Compton v. Lytle, 27,967.

Docket NºNo. 27,967.
Citation2003 NMSC 31, 134 N.M. 586, 81 P.3d 39
Case DateNovember 05, 2003
CourtSupreme Court of New Mexico

Tova Indritz, Albuquerque, for Petitioner.

Patricia A. Madrid, Attorney General, Ralph E. Trujillo, Assistant Attorney General, Albuquerque, for Respondent.


CHAVEZ, Justice.

{1} In 1983 Petitioner was sentenced to death, but on November 26, 1986, Governor Anaya commuted Petitioner's death sentence to life imprisonment. In this proceeding, Petitioner contends he is eligible for a parole hearing, having accumulated 6,393 days of various good-time credits as of December 31, 2002. Because the Legislature has specifically provided that inmates serving life sentences only become eligible for a parole hearing after thirty years, we hold that Petitioner is not eligible for a parole hearing until he has actually served thirty years in prison, his good-time credits notwithstanding.


{2} Petitioner's request for a parole hearing sooner than the statutory thirty-year period stems from the Department of Corrections' ("Department's") former practice of awarding all inmates good-time credits, including those inmates serving a life sentence, and accelerating their parole eligibility date accordingly. From the point when Petitioner began serving his sentence in 1983 until April 15, 1988, the Department awarded him good-time credits of varying types.1 However, on April 15, 1988, the Department changed its policy and no longer accelerated the parole eligibility date of inmates serving a life sentence. Petitioner's parole eligibility date was thus returned to the original date of February 21, 2013, and although Petitioner continues to be "awarded" good-time credits, his parole eligibility date has not moved.

{3} The Department's change in policy came about as a belated reaction to an opinion of the Attorney General issued on April 23, 1986, which concluded that prisoners serving life sentences were not eligible for good-time credits. See NM Att'y Gen. Op. 86-01 (1986). Initially, the Department disagreed with the Attorney General and continued to award good time to prisoners serving life sentences and move forward their parole eligibility dates accordingly. By letter of February 9, 1988, however, the Secretary of the Department advised the adult corrections director to institute policies that complied with the Attorney General's opinion, and inmates were so advised by a memorandum dated August 5, 1988.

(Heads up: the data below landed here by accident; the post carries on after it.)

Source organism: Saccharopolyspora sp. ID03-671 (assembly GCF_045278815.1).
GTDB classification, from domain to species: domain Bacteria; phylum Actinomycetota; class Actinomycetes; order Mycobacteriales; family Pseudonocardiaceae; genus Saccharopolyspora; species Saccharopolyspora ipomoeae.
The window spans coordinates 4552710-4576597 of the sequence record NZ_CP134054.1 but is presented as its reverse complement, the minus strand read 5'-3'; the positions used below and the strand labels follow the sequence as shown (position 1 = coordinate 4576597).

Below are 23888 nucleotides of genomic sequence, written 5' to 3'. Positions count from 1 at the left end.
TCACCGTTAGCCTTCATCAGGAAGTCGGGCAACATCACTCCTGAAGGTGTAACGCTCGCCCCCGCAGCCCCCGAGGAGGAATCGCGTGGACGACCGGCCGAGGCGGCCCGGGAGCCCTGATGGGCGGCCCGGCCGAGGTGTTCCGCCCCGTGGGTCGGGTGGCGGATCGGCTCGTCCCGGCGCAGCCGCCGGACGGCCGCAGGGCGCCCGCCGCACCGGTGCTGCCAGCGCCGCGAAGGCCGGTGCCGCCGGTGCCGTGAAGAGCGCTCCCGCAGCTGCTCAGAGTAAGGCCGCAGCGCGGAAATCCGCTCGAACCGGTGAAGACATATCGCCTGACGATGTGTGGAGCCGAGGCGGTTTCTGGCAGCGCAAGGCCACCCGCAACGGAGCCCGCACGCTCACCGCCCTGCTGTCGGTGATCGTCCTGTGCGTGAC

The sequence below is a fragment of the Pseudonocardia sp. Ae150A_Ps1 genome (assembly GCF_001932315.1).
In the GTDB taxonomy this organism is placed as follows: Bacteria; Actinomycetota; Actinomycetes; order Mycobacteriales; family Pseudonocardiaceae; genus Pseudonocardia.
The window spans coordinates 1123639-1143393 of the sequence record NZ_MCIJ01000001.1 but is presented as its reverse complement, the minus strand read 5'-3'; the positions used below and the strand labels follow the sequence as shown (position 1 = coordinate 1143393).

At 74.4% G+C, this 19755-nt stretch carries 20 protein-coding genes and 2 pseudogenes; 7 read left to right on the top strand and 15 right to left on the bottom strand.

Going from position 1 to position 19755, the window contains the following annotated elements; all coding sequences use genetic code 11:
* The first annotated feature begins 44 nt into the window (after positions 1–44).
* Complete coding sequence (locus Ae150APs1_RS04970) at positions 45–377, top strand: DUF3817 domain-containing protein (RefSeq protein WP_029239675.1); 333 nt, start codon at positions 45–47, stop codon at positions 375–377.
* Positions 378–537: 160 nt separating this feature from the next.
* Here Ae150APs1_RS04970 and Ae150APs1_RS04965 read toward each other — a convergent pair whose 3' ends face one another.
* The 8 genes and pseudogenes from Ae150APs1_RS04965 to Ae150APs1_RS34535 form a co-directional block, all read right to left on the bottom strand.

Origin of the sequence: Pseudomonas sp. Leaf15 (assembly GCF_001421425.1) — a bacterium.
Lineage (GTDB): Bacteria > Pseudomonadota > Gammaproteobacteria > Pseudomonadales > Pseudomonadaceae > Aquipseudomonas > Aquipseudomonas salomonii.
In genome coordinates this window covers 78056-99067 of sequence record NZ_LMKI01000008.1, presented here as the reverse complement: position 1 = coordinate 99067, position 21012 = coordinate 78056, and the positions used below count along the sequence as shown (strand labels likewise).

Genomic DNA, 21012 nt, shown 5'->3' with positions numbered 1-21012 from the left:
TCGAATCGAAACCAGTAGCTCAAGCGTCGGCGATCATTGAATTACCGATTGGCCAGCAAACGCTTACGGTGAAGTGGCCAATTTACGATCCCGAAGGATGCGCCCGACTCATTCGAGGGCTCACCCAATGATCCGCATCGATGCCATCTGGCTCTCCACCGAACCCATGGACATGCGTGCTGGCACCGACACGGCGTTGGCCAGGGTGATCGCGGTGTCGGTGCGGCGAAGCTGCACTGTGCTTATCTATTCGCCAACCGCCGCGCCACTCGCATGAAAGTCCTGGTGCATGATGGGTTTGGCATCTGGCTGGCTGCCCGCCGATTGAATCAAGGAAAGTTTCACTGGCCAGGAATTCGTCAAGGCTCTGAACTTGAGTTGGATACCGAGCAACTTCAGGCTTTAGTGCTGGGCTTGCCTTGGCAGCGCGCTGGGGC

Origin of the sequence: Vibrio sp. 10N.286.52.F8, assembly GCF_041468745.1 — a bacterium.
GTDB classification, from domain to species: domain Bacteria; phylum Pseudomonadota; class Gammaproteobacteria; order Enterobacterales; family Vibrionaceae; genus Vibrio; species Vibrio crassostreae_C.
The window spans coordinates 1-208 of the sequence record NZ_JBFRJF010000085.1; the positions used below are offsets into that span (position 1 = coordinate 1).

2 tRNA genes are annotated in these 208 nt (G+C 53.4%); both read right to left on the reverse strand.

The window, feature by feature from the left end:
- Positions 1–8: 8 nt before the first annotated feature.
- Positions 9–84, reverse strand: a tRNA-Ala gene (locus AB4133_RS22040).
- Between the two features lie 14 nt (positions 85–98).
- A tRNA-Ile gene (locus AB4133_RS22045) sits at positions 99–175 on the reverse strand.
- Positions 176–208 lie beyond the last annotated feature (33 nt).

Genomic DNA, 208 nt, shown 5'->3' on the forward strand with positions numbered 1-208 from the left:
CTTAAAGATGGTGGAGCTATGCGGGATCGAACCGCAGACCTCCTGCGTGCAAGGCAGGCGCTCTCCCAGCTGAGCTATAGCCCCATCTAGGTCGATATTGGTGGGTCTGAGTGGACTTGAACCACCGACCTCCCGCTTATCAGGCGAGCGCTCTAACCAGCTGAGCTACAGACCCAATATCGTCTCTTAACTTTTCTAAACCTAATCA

{4} On April 3, 2002, Petitioner filed a petition for habeas corpus seeking reinstatement of his forfeited good-time credits and a determination that he could continue to accrue those credits and reduce his parole eligibility date. As he does to this Court, Petitioner argued to the district court that: (1) the relevant statutory provisions allow those serving a life sentence to accrue good-time credits toward accelerating their parole hearing date, and (2) the Department violated his due process rights by unilaterally revoking his accumulated credits and resetting his parole hearing date to the original date of February 21, 2013. The district court denied the petition without a hearing, noting that "[a]lthough the NM Supreme Court has not directly addressed this issue, it has apparently accepted that there cannot be parole before thirty years on a life sentence[,]" and citing to Martinez v. State, 108 N.M. 382, 383, 772 P.2d 1305, 1306 (1989). We granted the petition for a writ of certiorari, see Rule 12-501 NMRA 2003, and now expressly hold that under the relevant statutory provisions, an inmate serving a life sentence is not eligible for a parole hearing until he or she has actually served thirty years of that sentence in prison. With respect to Petitioner's due process claim, we hold that he did not have a liberty interest in erroneously granted good-time credits; therefore, his due process rights were not violated. We affirm the district court.


{5} An apparent conflict in two statutory provisions created the controversy in this case. On the one hand, under the Probation and Parole Act, an inmate serving a life sentence only "becomes eligible for a parole hearing after he has served thirty years of his sentence." NMSA 1978, § 31-21-10(A) (1980, prior to amendments through 1997). On the other hand, the relevant good-time statutory provisions speak in broad terms, arguably applying to any inmate and not specifically excluding those serving a life sentence from their coverage. For example, NMSA 1978, § 33-2-34(A) (1981, prior to amendments through 1988, repealed 1999)2 provided that "[a]ny inmate confined in the penitentiary of New Mexico or other institution... may be awarded a deduction of not more than ten days' meritorious good time per month..." (emphasis added). Petitioner argues this provision does not specifically exclude those serving life sentences, and an inmate serving a life sentence is therefore eligible to receive good-time credits to reduce the thirty-year period provided by Section 31-21-10(A).